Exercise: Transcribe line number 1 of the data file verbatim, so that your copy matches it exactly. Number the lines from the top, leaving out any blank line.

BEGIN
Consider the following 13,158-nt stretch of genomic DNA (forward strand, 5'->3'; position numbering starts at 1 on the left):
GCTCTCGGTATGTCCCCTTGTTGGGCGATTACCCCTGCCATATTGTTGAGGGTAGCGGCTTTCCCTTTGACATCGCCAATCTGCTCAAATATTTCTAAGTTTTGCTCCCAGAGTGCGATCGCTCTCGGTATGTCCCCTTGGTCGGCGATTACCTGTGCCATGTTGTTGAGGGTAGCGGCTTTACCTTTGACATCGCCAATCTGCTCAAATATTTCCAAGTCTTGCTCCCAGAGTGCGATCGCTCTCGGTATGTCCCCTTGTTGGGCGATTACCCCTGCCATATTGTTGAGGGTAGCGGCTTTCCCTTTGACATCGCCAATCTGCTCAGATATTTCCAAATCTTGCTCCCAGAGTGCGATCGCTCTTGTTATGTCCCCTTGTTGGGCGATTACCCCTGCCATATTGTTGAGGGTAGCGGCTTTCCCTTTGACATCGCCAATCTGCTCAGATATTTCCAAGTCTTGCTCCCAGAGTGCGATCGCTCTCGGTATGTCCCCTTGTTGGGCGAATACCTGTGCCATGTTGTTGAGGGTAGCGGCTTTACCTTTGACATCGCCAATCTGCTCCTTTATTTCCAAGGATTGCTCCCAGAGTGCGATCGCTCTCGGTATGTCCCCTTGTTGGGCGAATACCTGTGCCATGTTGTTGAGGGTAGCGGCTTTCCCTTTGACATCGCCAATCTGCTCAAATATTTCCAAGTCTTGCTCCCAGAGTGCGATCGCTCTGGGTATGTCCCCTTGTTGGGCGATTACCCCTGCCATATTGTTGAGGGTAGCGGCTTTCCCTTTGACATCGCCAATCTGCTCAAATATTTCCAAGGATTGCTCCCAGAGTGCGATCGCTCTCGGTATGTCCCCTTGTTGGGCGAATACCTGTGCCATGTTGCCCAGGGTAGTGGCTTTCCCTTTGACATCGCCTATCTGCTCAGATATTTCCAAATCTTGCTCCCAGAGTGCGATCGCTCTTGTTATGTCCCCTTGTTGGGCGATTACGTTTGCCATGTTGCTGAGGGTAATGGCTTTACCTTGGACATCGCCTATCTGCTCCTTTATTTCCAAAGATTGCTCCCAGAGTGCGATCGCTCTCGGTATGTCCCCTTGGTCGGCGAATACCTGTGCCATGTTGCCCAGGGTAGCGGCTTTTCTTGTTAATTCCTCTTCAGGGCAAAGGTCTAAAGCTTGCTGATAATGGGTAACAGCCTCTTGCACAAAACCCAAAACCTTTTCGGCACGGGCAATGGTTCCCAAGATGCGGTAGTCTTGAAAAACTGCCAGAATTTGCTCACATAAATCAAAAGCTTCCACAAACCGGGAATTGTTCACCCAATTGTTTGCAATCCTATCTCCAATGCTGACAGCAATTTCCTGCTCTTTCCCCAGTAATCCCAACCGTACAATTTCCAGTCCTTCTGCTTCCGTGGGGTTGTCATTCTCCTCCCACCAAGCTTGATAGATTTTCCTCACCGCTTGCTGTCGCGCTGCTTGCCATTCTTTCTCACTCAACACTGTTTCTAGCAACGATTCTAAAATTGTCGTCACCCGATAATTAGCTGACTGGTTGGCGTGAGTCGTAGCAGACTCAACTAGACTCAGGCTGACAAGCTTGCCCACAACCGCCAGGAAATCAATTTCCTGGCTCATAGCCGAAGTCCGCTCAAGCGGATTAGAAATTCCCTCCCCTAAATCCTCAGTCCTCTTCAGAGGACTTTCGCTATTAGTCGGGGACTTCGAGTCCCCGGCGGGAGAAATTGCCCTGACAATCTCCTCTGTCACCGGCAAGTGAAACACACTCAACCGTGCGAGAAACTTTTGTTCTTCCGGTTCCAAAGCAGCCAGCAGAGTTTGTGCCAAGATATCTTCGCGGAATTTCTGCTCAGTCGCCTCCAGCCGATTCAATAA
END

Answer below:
Consider the following 13,158-nt stretch of genomic DNA (forward strand, 5'->3'; position numbering starts at 1 on the left):